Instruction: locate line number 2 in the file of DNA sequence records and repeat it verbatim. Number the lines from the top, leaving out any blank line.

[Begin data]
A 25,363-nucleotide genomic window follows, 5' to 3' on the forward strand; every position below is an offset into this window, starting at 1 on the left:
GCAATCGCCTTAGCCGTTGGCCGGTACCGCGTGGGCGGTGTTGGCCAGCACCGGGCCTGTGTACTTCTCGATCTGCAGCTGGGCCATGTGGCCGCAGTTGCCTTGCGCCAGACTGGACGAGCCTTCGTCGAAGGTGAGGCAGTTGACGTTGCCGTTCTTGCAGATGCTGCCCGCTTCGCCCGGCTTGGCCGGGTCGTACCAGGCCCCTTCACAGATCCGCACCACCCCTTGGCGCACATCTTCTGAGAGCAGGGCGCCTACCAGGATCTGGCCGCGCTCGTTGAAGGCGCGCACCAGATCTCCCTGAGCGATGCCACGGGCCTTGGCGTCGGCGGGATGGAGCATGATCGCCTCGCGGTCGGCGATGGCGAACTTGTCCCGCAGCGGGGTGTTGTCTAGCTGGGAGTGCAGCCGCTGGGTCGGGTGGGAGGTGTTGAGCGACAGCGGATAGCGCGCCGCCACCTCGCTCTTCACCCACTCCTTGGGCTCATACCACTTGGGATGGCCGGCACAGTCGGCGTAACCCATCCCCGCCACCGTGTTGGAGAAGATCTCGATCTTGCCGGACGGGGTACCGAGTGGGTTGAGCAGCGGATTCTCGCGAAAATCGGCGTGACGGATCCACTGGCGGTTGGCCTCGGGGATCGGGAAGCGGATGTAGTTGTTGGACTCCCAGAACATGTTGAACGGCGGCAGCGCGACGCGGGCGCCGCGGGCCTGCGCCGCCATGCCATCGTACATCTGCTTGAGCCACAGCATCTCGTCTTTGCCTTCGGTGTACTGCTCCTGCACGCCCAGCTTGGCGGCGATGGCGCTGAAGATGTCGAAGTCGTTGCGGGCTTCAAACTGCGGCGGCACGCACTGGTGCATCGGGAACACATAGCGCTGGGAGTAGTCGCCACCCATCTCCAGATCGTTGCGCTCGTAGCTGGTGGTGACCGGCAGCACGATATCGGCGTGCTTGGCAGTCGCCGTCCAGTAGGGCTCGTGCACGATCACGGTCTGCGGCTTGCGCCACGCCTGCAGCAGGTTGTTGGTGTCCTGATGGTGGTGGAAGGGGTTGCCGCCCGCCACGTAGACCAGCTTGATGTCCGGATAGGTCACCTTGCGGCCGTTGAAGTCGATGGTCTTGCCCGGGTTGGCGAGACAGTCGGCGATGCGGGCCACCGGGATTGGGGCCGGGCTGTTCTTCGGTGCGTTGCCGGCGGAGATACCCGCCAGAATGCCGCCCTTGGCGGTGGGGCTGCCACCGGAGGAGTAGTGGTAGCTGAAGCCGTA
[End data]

GCAATCGCCTTAGCCGTTGGCCGGTACCGCGTGGGCGGTGTTGGCCAGCACCGGGCCTGTGTACTTCTCGATCTGCAGCTGGGCCATGTGGCCGCAGTTGCCTTGCGCCAGACTGGACGAGCCTTCGTCGAAGGTGAGGCAGTTGACGTTGCCGTTCTTGCAGATGCTGCCCGCTTCGCCCGGCTTGGCCGGGTCGTACCAGGCCCCTTCACAGATCCGCACCACCCCTTGGCGCACATCTTCTGAGAGCAGGGCGCCTACCAGGATCTGGCCGCGCTCGTTGAAGGCGCGCACCAGATCTCCCTGAGCGATGCCACGGGCCTTGGCGTCGGCGGGATGGAGCATGATCGCCTCGCGGTCGGCGATGGCGAACTTGTCCCGCAGCGGGGTGTTGTCTAGCTGGGAGTGCAGCCGCTGGGTCGGGTGGGAGGTGTTGAGCGACAGCGGATAGCGCGCCGCCACCTCGCTCTTCACCCACTCCTTGGGCTCATACCACTTGGGATGGCCGGCACAGTCGGCGTAACCCATCCCCGCCACCGTGTTGGAGAAGATCTCGATCTTGCCGGACGGGGTACCGAGTGGGTTGAGCAGCGGATTCTCGCGAAAATCGGCGTGACGGATCCACTGGCGGTTGGCCTCGGGGATCGGGAAGCGGATGTAGTTGTTGGACTCCCAGAACATGTTGAACGGCGGCAGCGCGACGCGGGCGCCGCGGGCCTGCGCCGCCATGCCATCGTACATCTGCTTGAGCCACAGCATCTCGTCTTTGCCTTCGGTGTACTGCTCCTGCACGCCCAGCTTGGCGGCGATGGCGCTGAAGATGTCGAAGTCGTTGCGGGCTTCAAACTGCGGCGGCACGCACTGGTGCATCGGGAACACATAGCGCTGGGAGTAGTCGCCACCCATCTCCAGATCGTTGCGCTCGTAGCTGGTGGTGACCGGCAGCACGATATCGGCGTGCTTGGCAGTCGCCGTCCAGTAGGGCTCGTGCACGATCACGGTCTGCGGCTTGCGCCACGCCTGCAGCAGGTTGTTGGTGTCCTGATGGTGGTGGAAGGGGTTGCCGCCCGCCACGTAGACCAGCTTGATGTCCGGATAGGTCACCTTGCGGCCGTTGAAGTCGATGGTCTTGCCCGGGTTGGCGAGACAGTCGGCGATGCGGGCCACCGGGATTGGGGCCGGGCTGTTCTTCGGTGCGTTGCCGGCGGAGATACCCGCCAGAATGCCGCCCTTGGCGGTGGGGCTGCCACCGGAGGAGTAGTGGTAGCTGAAGCCGTA